The Endless Chain
A single example will illustrate the vicious circle of control–the endless chain–through which our financial oligarchy now operates:
J.P. Morgan (or a partner), a director of the New York, New Haven, & Hartford Railroad, causes that company to sell to J.P. Morgan & Co. an issue of bonds. J.P. Morgan & Co. borrow the money with which to pay for the bonds from the Guaranty Trust Company, of which Mr. Morgan (or a partner) is a director. J.P. Morgan & Co. sell the bonds to the Penn Mutual Life Insurance Company, of which Mr. Morgan (or a partner) is a director. The New Haven spends the proceeds of the bonds in purchasing steel rails from the United States Steel Corporation, of which Mr. Morgan (or a partner) is a director. The United States Steel Corporation spends the proceeds of the rails in purchasing electrical supplies from the General Electric Company, of which Mr. Morgan (or a partner) is a director. The General Electric sells supplies to the Western Union Telegraph Company, a subsidiary of the American Telephone and Telegraph Company; and in both Mr. Morgan (or a partner) is a director…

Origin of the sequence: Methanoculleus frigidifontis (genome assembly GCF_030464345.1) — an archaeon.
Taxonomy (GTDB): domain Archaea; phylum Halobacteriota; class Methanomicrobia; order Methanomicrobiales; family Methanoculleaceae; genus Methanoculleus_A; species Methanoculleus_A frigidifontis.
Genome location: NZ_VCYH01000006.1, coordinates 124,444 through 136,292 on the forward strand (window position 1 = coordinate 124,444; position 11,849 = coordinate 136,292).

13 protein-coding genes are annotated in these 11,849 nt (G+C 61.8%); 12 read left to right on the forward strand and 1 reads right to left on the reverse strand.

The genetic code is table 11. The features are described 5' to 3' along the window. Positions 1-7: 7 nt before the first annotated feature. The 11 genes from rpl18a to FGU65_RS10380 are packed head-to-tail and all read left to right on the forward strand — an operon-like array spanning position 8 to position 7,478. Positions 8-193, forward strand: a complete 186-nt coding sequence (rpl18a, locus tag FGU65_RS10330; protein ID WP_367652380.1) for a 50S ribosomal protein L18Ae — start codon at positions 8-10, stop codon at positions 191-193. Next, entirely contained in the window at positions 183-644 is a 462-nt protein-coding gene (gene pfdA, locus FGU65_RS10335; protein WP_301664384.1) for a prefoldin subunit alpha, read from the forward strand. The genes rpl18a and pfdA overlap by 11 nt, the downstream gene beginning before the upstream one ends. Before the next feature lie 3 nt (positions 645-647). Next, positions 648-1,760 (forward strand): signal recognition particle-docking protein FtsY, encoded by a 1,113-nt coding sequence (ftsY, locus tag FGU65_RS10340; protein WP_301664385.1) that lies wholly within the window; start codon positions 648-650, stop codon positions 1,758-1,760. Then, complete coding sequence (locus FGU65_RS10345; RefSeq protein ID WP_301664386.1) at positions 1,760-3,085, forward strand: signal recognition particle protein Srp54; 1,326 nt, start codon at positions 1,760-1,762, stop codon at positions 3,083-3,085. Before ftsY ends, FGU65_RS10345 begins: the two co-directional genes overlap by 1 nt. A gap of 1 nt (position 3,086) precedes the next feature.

– from Other People’s Money and How the Bankers Use It, published by Louis Brandeis in 1914
The “endless chain” of power elite relationships that we track on LittleSis can be challenging to represent in the space of a paragraph. Reading through a list of relationships is often a confusing and mind-numbing exercise; writing such a list can have a similar effect on the author. It is, however, extremely important that we find effective methods of representing these relationships and informing the public about them. Stories of power, corruption, and undue influence revolve around relationships and networks, and exposing this information can have significant policy impact.